Fairfax joins media hysteria over post-Hazelwood "blackouts" | RenewEconomy

Fairfax joins media hysteria over post-Hazelwood “blackouts”

Fairfax joins Murdoch media, ABC and right wing blogs with hysterical and inaccurate story about potential blackouts once Hazelwood is closed.


age hysteriaThe warnings of blackouts provoked by the imminent closure of the Hazelwood brown coal generator in Victoria– already so prevalent on right wing blogs, the Murdoch media and the ABC – reached fever pitched proportions on Thursday.

Fairfax Media led the front page of The Age newspaper (see image right) with an “exclusive” story that warned of 72 days of potential blackouts across the state over the next two summers.

“Victoria’s energy security has been thrown into question, with the state facing an unprecedented 72 days of possible power supply shortfalls over the next two years following the shutdown of the Hazelwood plant next week,” the story by Josh Gordon begins.

And how does it come to this breathless conclusion? Fairfax, like other media, such as the ABC’s political editor, Chris Uhlmann, is basing the forecasts of blackouts on this graph that appears on the website of the Australian Energy Market Operator.

It purports to show – in the light red at the top – the periods when Victoria could face a shortfall of supply. The graph for South Australia is even more dramatic. But is that really what is says? Blackouts all summer?


Not at all, says the AEMO – a reply they would happily give anyone who bothered to ask.

It actually shows the most extreme demand scenarios that it can think of – a one in ten year likelihood in this case – and graphs that over and above what it considers to be the “average” supply. Repeat. That is average supply, not total supply available.

Assuming this would lead to blackouts is a bit like saying that someone who walks to the ocean edge at low tide risks getting wet when the tide comes in, and they don’t move.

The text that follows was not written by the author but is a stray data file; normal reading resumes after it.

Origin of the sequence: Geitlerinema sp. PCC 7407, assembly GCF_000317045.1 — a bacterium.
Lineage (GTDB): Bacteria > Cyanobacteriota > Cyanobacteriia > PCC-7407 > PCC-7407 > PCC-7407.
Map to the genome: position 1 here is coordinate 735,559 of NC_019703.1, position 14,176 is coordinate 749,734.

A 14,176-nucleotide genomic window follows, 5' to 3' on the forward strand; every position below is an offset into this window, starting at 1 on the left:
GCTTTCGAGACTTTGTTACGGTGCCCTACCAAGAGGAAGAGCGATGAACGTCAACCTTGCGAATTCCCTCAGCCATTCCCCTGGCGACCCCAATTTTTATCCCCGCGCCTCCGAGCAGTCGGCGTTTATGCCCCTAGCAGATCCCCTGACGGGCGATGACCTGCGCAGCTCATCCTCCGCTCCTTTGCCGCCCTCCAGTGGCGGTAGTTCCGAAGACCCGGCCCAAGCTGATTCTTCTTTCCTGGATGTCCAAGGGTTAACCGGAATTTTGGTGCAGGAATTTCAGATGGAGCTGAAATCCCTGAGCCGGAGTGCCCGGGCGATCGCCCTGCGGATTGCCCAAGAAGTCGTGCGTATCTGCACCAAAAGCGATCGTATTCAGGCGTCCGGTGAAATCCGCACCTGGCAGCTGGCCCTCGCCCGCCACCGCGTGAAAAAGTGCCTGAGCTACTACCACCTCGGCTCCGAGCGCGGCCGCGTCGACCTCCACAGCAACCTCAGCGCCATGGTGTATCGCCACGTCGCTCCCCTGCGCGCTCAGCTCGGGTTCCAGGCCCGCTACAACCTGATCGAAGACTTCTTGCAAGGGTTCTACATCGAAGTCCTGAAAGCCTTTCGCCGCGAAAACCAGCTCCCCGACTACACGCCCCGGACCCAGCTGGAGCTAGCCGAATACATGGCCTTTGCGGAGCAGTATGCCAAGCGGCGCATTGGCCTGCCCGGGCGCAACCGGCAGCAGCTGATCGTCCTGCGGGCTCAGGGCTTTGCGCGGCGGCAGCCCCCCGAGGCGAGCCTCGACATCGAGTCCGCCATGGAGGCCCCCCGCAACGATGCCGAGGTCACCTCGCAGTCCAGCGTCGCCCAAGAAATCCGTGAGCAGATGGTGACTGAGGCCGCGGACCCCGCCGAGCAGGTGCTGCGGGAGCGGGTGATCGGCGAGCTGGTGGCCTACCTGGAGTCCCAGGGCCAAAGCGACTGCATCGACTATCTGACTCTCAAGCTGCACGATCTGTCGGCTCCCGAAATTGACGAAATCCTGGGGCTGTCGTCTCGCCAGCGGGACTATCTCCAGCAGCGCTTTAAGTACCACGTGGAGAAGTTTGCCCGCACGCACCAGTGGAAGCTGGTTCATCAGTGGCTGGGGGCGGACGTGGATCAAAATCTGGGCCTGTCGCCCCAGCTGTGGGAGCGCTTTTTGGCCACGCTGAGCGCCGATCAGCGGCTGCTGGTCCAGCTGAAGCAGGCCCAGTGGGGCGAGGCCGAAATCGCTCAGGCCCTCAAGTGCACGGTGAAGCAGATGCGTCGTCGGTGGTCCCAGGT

There is plenty of excess capacity that can meet that demand. This graph, is a section known as its Mtpasa forecasts, is basically a heads up that the tide will come in, and generator owners might want to think about maintenance planning, switching them on etc etc, to take it into account.

One source, who said he talked to Fairfax journalists “at length” trying to explain the graph, described the news story as “unbelievable”. But he also criticised AEMO for publishing a graph without any explanation of what it might mean.

Here is what the AEMO’s 50% demand scenario looks like for the same period. It shows a significant reduction in expected demand, which would be easily covered, even by “average” supply.

victoria 10 and 50 demand

And here is an historical look at the last two months, plotting its 10 per cent probability demand with its 50 per cent probability demand, and what actually occurred.


AEMO says its “bible” on actual predictions of supply shortfalls is its Electricity Statement of Opportunities (ESOO), last released in November 2016, after the announced closure of Hazelwood, which can supply up to 20 per cent of the state’s demand.

It said then that some issues may arise, if the rest of the market did absolutely nothing. But if they walked back from ocean edge at low tide, or in this case actually increase generation from existing plants, as they would be expected to do, then there would be no issues.

As this graph shows, the forecasts of supply adequacy, with a market response, remains well within the guidelines.

ESOO november


Does this guarantee that there will be no blackouts? Not at all, because there’s no telling what sort of storms may occur that could bring down networks, or yet more failures of baseload fossil fuel plants.

Nor can we predict what the big generation companies will do, given that the market rules effectively allow them to manipulate prices by withdrawing capacity and playing what Spark Infrastructure – the owner of two of Victoria’s electricity networks – calls the “scarcity game”.

In its submission to the Finkel Review, Spark accuses fossil fuel generators of deliberately withholding capacity to push prices up. This puts the grid at risk. Often times, in NSW and in South Australia, the gas generators have failed when needed.